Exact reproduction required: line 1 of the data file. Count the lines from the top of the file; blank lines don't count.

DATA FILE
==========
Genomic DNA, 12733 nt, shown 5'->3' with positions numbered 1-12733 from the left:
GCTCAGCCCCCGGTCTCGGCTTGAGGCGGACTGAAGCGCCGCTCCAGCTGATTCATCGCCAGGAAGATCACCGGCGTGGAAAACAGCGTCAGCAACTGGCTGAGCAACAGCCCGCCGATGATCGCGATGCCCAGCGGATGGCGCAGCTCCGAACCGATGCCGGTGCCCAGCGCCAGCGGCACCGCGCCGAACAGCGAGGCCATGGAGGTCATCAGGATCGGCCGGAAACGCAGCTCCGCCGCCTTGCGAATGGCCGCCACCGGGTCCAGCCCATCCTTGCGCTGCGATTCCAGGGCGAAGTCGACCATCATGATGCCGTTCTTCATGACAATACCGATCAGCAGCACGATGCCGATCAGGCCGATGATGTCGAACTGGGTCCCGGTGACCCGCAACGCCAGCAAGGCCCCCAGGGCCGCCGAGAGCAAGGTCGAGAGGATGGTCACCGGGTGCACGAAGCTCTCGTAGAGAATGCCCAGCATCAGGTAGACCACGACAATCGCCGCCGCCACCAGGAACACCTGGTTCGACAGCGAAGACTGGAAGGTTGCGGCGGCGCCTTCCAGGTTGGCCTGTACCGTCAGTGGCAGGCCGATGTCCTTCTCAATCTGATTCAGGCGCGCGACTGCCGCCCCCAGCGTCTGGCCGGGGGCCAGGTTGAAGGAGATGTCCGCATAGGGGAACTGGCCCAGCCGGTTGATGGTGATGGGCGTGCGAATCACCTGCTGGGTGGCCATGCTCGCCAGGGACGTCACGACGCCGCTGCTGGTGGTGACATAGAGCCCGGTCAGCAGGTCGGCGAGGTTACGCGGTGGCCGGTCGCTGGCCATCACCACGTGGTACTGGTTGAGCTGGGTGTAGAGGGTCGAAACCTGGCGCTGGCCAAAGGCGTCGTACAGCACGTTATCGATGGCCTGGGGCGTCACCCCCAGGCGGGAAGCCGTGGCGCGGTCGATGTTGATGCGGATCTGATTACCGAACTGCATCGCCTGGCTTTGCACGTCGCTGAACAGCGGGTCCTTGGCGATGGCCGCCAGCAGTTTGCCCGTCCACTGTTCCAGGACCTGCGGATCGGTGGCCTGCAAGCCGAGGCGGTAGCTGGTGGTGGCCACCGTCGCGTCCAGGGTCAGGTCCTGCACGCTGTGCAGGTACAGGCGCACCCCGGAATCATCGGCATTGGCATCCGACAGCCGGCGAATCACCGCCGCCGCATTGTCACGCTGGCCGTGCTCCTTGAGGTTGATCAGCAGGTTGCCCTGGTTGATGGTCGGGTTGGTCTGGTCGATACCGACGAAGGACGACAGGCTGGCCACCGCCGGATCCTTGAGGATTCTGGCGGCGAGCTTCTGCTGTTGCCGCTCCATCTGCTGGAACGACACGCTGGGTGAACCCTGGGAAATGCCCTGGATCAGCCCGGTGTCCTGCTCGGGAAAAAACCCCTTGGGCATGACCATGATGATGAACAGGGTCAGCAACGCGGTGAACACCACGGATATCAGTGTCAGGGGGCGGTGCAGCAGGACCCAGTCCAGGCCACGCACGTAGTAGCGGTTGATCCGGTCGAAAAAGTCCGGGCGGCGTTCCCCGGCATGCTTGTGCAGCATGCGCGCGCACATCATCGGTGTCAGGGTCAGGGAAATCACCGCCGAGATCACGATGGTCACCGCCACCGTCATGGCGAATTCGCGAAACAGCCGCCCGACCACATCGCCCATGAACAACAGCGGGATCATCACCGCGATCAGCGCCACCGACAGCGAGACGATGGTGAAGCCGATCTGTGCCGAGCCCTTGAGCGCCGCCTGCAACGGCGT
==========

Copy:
Genomic DNA, 12733 nt, shown 5'->3' with positions numbered 1-12733 from the left: